I was enjoying a burrito with my wife this evening. We were at one of those burrito assembly line restaurants and I ordered a burrito that was bigger than my head. Good stuff.
There was this mother and daughter at the table next to us. The mother was feeding her little daughter with a fork from across the table. It was a messy process. There was a bit of bean and other sauces hanging off of her chin. It was at that point that the flood gates of memories opened up and came rushing into my brain. I have to admit to having a real problem when the day came to introduce the spoon to my children. You know that very young age where you give your kid a spoon and their little not yet developed brains attempt to mimic the actions of the older spoon experienced users. It usually turns out that at the conclusion of the meal, the spoon is the cleanest part of the area surrounding—because no food actually hits the spoon.
I was a good father to my young children and I continue to be one still. Ouch! My shoulder hurts badly when I pat myself on the back like that. But I must admit to stepping aside and letting the Mom deal with the spoon introduction. Way too messy for this guy to deal with. Let me know when they figure out how to actually get food off of their plates and into their mouth without turning the table into a bad finger painting. Let me know when they can raise food with their spoon without squeezing the food with the other hand. Let me know when they have the ability to get the food to enter their mouth without hitting their chin or their nose first.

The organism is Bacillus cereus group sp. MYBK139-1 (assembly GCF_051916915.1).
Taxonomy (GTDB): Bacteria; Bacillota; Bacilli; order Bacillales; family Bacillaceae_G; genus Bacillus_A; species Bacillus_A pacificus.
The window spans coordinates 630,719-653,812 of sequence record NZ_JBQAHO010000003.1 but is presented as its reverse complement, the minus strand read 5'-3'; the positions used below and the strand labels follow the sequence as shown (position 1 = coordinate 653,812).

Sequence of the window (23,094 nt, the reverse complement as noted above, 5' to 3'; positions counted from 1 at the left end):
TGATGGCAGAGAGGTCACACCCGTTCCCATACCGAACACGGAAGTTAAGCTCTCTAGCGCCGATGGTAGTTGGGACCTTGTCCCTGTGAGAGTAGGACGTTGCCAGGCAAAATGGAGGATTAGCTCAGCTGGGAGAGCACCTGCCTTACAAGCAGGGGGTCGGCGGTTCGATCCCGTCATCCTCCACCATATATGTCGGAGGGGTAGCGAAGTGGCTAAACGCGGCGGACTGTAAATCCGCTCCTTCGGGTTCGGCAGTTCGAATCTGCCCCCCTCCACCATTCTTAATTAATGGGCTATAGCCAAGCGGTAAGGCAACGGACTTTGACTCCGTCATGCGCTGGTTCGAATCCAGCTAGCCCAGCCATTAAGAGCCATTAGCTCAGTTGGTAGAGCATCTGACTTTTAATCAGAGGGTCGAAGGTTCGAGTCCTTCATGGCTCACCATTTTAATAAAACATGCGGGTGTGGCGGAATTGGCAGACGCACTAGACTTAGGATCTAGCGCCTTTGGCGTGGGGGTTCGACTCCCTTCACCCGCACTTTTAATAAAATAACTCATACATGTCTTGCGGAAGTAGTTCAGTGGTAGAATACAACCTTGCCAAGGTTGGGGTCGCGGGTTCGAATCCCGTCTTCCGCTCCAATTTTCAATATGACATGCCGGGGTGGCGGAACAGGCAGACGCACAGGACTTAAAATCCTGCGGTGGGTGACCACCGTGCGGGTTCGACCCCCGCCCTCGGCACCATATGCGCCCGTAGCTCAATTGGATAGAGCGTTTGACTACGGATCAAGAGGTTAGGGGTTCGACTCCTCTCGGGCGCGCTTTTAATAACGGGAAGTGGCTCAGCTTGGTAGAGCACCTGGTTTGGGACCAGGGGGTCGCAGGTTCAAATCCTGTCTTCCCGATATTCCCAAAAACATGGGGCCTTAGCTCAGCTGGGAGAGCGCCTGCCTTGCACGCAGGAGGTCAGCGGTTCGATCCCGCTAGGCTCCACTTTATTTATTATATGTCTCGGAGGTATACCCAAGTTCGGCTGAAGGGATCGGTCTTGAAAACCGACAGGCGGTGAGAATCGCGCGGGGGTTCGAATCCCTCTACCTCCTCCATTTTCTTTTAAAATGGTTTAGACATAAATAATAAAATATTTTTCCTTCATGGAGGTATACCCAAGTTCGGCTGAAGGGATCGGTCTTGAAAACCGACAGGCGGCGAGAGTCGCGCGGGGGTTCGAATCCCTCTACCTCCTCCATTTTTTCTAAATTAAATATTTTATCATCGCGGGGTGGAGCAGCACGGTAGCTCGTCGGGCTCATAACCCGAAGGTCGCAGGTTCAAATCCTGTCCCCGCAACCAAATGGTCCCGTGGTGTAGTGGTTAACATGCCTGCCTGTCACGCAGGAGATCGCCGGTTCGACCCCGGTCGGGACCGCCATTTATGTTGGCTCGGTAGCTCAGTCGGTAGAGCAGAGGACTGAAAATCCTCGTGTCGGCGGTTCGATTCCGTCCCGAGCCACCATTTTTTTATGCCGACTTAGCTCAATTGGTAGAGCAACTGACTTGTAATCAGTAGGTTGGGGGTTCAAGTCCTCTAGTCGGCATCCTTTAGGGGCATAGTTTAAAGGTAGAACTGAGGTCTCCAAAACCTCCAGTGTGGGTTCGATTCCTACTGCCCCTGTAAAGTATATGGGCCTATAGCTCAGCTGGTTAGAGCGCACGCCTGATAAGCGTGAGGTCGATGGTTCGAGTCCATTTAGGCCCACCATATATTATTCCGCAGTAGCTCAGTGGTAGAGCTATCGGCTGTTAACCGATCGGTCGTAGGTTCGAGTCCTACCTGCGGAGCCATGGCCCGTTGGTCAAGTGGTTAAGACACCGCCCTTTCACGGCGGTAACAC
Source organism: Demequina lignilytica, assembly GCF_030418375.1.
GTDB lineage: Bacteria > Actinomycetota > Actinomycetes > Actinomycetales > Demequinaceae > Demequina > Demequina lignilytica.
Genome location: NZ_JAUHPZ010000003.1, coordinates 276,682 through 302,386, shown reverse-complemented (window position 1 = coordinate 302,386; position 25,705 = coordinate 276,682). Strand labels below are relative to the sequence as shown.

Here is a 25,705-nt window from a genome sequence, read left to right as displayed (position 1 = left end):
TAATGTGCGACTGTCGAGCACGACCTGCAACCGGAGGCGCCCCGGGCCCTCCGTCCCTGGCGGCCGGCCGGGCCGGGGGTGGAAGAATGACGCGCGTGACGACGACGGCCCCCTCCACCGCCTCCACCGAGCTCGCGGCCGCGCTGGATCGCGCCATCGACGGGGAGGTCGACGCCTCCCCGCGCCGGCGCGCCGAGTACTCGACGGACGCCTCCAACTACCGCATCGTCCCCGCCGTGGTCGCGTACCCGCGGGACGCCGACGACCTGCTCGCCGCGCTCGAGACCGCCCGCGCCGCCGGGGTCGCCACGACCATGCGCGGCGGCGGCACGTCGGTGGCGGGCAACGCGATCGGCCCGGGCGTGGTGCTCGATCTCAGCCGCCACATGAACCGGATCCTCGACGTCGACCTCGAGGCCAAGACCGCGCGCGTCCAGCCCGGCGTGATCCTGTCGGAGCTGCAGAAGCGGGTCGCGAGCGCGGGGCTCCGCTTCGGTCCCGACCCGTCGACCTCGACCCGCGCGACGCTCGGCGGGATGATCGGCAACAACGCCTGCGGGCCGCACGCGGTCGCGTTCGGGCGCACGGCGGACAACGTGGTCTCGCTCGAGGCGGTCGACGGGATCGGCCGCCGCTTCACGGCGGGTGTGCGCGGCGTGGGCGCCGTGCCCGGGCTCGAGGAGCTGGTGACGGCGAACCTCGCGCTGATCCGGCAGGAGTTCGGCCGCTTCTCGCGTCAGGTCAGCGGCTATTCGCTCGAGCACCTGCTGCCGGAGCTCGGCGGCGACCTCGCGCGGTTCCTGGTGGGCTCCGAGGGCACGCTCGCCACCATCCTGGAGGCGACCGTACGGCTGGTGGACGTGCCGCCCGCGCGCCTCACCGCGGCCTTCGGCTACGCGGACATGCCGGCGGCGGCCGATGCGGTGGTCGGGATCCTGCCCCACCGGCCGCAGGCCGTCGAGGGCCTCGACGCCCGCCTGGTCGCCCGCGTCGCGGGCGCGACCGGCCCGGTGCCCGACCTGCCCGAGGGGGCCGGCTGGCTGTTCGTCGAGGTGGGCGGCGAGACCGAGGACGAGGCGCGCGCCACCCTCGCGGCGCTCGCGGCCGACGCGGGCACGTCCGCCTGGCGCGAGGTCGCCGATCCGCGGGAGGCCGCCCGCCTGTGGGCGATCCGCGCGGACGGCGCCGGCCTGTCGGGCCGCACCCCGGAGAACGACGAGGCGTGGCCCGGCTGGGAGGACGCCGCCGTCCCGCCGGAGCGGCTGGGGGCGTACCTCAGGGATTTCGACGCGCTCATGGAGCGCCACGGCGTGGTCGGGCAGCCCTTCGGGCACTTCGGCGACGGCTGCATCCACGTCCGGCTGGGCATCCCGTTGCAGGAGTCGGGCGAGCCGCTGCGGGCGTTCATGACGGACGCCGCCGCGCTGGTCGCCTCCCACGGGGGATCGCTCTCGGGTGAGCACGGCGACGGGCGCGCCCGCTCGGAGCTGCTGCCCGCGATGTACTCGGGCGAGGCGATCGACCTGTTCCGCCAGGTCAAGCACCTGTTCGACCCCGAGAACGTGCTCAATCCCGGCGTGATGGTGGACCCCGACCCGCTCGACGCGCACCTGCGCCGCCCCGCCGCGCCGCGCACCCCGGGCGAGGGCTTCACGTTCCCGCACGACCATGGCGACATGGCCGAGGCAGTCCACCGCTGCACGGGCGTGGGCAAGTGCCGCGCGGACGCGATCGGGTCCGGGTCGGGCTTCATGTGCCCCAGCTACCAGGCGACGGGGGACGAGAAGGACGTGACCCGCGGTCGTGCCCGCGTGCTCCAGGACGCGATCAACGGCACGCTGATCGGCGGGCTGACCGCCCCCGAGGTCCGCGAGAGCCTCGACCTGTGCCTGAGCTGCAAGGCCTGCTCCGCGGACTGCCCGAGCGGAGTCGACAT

By the way, all finger paintings are bad. Its paint pushed around by an infant. Compare the final design to what the “artist” produced in their diaper on that same day. Not a lot different really. It’s just harder to hang on the refrigerator.
Back to my point—why doesn’t food spread all over your face bother children? How can you sit there comfortably with a pound and half of food hanging off of your face? How can you tolerate the fact that you have apple sauce in-between each of your fingers as well as behind your ears?
So I’m sitting there in the restaurant really being affected with the mess that this little girl is making when I turn and look in the other direction and witness this other set of parents with their two children. Their children were older—perhaps teenagers. And there it was, food hanging off their faces. Disgusting. Only it wasn’t the children, it was the parents! I couldn’t look away at this point. The father looked like he just dipped his chin into a vat of goo. I’ll bet as an infant, he really enjoyed apple sauce. Sir, have you seen the napkin dispenser? It could be your new best friend.
And then the mother—Wow. Apparently there was no one in her world that ever explained to her that chewing with your mouth closed is an option that you can choose to embrace. Food was literally falling from her mouth on to the table. Absolute Neanderthal.
These two people were made for each other. I felt bad for the children. They both had their back to me, but only one of two things could have been occurring. One, they were mortified by their parents impression of infant eating their first year’s birthday cake. Or two, they also had food on their faces and/or falling out of their mouths. I’d bet on option number two.
I turned to my wife and said “I love you.”
“Really? Why are you telling me that?”
“I love you because you know how to put food in your mouth without hitting your forehead and I don’t have to observe each of the phases that food goes through during the chewing process.”